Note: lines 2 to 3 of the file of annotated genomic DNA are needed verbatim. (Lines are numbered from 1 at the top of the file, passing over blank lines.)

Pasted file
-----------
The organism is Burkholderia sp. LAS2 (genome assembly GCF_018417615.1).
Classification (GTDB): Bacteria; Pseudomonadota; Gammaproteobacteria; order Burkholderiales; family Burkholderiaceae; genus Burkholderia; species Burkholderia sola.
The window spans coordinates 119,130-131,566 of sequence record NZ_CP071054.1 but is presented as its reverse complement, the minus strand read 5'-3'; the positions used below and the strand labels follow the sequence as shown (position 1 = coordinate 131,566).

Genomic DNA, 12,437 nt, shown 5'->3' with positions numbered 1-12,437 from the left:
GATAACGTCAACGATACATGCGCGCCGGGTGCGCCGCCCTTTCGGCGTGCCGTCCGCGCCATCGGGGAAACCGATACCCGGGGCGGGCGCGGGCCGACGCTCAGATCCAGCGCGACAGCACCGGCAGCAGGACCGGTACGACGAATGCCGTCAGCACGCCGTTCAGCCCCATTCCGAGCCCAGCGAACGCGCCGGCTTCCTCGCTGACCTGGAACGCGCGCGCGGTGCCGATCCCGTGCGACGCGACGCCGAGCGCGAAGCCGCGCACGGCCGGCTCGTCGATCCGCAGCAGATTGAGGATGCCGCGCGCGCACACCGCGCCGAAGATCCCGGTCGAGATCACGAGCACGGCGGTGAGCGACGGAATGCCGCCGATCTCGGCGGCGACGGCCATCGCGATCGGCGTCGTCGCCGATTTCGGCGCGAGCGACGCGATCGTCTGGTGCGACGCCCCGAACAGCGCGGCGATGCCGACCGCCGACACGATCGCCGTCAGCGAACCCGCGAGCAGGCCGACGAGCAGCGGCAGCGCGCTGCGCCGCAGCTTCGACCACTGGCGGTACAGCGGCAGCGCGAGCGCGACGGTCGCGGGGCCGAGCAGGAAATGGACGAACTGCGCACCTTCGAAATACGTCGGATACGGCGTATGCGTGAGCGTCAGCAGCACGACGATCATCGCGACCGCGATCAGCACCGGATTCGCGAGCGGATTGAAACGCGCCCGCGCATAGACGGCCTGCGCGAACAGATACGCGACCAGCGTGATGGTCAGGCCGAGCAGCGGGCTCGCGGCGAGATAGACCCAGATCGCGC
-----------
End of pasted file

Classification (GTDB): Bacteria; Pseudomonadota; Gammaproteobacteria; order Burkholderiales; family Burkholderiaceae; genus Burkholderia; species Burkholderia sola.
The window spans coordinates 119,130-131,566 of sequence record NZ_CP071054.1 but is presented as its reverse complement, the minus strand read 5'-3'; the positions used below and the strand labels follow the sequence as shown (position 1 = coordinate 131,566).